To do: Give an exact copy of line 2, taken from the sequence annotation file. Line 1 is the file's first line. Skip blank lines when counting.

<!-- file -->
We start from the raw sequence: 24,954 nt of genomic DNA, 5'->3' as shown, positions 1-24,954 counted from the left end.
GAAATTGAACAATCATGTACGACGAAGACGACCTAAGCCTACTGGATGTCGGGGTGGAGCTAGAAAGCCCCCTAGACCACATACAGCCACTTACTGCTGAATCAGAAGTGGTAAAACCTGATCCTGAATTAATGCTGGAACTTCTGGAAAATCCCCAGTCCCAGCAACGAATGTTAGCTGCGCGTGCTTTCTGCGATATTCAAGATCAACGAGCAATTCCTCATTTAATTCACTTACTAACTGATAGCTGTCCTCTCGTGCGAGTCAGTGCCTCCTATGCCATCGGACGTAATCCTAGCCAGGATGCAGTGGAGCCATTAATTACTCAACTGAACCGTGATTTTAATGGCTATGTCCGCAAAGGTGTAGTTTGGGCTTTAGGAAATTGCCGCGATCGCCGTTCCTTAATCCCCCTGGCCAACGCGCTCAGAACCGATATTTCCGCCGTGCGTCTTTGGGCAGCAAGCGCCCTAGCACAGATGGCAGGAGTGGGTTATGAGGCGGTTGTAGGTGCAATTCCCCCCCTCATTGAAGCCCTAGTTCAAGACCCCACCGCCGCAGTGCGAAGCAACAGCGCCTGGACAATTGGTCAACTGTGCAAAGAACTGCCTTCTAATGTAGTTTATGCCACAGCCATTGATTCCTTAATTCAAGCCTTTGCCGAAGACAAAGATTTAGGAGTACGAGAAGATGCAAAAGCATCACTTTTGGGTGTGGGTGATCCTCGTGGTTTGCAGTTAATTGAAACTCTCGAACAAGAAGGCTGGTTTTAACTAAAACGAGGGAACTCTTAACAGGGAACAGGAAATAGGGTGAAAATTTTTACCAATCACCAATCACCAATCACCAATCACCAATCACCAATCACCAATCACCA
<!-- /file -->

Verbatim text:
GAAATTGAACAATCATGTACGACGAAGACGACCTAAGCCTACTGGATGTCGGGGTGGAGCTAGAAAGCCCCCTAGACCACATACAGCCACTTACTGCTGAATCAGAAGTGGTAAAACCTGATCCTGAATTAATGCTGGAACTTCTGGAAAATCCCCAGTCCCAGCAACGAATGTTAGCTGCGCGTGCTTTCTGCGATATTCAAGATCAACGAGCAATTCCTCATTTAATTCACTTACTAACTGATAGCTGTCCTCTCGTGCGAGTCAGTGCCTCCTATGCCATCGGACGTAATCCTAGCCAGGATGCAGTGGAGCCATTAATTACTCAACTGAACCGTGATTTTAATGGCTATGTCCGCAAAGGTGTAGTTTGGGCTTTAGGAAATTGCCGCGATCGCCGTTCCTTAATCCCCCTGGCCAACGCGCTCAGAACCGATATTTCCGCCGTGCGTCTTTGGGCAGCAAGCGCCCTAGCACAGATGGCAGGAGTGGGTTATGAGGCGGTTGTAGGTGCAATTCCCCCCCTCATTGAAGCCCTAGTTCAAGACCCCACCGCCGCAGTGCGAAGCAACAGCGCCTGGACAATTGGTCAACTGTGCAAAGAACTGCCTTCTAATGTAGTTTATGCCACAGCCATTGATTCCTTAATTCAAGCCTTTGCCGAAGACAAAGATTTAGGAGTACGAGAAGATGCAAAAGCATCACTTTTGGGTGTGGGTGATCCTCGTGGTTTGCAGTTAATTGAAACTCTCGAACAAGAAGGCTGGTTTTAACTAAAACGAGGGAACTCTTAACAGGGAACAGGAAATAGGGTGAAAATTTTTACCAATCACCAATCACCAATCACCAATCACCAATCACCAATCACCAATCACCA